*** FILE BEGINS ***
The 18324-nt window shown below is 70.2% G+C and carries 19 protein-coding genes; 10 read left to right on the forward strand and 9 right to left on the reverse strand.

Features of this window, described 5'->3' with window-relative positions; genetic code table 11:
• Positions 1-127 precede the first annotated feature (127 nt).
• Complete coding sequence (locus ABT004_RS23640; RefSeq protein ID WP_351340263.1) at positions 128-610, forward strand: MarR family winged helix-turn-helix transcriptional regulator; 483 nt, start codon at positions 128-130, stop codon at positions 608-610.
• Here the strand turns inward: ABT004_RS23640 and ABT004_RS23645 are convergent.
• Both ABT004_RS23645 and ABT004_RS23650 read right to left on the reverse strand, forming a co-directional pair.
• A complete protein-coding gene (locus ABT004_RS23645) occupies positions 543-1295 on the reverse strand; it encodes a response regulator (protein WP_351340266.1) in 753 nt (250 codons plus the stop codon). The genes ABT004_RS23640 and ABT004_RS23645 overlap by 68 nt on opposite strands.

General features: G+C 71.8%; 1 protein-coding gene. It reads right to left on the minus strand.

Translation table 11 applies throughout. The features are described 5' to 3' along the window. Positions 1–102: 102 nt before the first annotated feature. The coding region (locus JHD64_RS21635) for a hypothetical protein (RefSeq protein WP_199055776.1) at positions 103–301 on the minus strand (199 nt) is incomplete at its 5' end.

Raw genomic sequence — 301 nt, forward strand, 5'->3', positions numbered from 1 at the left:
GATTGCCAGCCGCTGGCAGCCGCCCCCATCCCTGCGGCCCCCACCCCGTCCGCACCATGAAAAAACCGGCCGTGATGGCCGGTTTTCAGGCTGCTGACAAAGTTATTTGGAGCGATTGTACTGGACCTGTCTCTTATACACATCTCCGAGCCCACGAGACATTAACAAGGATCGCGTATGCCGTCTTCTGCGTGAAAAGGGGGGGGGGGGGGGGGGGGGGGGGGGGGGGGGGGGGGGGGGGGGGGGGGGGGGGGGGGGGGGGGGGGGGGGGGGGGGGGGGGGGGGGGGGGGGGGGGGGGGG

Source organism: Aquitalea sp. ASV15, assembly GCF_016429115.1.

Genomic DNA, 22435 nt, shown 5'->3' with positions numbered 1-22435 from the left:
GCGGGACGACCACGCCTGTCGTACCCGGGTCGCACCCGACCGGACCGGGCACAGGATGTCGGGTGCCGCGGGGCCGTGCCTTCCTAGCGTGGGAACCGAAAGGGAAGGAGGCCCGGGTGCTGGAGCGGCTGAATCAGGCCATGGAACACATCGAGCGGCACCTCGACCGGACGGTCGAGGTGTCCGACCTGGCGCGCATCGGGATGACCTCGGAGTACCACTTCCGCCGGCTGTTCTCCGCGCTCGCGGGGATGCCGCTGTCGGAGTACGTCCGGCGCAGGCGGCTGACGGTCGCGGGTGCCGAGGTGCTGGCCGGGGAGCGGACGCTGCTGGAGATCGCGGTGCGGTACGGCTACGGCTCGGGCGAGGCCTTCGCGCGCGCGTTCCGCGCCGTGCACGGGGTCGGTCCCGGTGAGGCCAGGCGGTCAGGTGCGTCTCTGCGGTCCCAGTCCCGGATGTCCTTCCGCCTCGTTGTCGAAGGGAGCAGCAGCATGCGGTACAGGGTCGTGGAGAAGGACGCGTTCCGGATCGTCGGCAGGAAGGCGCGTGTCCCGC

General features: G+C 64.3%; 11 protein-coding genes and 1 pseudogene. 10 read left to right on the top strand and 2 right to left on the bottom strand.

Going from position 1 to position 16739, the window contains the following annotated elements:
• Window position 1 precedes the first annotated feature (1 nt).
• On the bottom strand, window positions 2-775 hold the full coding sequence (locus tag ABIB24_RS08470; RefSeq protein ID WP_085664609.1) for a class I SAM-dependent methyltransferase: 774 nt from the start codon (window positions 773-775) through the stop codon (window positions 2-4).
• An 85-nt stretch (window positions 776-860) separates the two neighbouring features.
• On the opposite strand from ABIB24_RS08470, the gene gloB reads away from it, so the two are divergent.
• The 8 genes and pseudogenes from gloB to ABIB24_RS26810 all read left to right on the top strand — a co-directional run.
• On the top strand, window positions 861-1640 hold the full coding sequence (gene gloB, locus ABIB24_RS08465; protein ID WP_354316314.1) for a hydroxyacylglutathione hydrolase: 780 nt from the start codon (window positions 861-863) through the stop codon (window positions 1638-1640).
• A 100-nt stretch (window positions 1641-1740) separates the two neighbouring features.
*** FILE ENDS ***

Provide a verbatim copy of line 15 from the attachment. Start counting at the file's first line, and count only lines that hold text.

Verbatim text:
General features: G+C 64.3%; 11 protein-coding genes and 1 pseudogene. 10 read left to right on the top strand and 2 right to left on the bottom strand.